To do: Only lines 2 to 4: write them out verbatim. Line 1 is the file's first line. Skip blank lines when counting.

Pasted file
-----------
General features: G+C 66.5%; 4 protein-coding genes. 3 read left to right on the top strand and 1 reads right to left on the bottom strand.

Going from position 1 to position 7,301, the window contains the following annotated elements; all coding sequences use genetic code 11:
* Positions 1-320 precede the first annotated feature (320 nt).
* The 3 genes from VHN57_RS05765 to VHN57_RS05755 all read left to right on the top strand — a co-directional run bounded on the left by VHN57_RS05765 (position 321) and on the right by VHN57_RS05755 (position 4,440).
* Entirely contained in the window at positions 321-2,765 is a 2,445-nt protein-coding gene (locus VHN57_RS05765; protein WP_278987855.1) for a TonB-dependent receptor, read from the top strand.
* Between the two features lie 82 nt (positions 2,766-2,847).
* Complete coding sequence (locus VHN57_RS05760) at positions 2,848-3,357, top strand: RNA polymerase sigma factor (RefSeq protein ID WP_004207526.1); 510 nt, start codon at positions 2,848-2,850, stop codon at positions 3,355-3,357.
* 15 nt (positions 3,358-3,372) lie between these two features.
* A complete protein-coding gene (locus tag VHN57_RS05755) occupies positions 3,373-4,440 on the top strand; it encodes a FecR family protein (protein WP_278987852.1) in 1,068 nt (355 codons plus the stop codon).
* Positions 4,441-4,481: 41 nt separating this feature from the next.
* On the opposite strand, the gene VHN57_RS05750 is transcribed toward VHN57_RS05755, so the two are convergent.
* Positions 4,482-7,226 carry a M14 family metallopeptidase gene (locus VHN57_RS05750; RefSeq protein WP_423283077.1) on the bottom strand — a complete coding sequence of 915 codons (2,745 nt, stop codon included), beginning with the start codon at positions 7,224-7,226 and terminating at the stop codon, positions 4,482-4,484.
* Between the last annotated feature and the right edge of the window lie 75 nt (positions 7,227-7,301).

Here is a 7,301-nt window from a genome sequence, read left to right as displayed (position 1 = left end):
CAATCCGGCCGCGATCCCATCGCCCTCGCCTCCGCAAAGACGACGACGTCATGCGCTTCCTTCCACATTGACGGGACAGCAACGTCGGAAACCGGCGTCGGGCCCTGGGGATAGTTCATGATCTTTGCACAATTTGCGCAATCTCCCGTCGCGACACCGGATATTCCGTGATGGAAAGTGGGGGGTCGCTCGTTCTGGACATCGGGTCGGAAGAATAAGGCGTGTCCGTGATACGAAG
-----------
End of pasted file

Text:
Going from position 1 to position 7,301, the window contains the following annotated elements; all coding sequences use genetic code 11:
* Positions 1-320 precede the first annotated feature (320 nt).
* The 3 genes from VHN57_RS05765 to VHN57_RS05755 all read left to right on the top strand — a co-directional run bounded on the left by VHN57_RS05765 (position 321) and on the right by VHN57_RS05755 (position 4,440).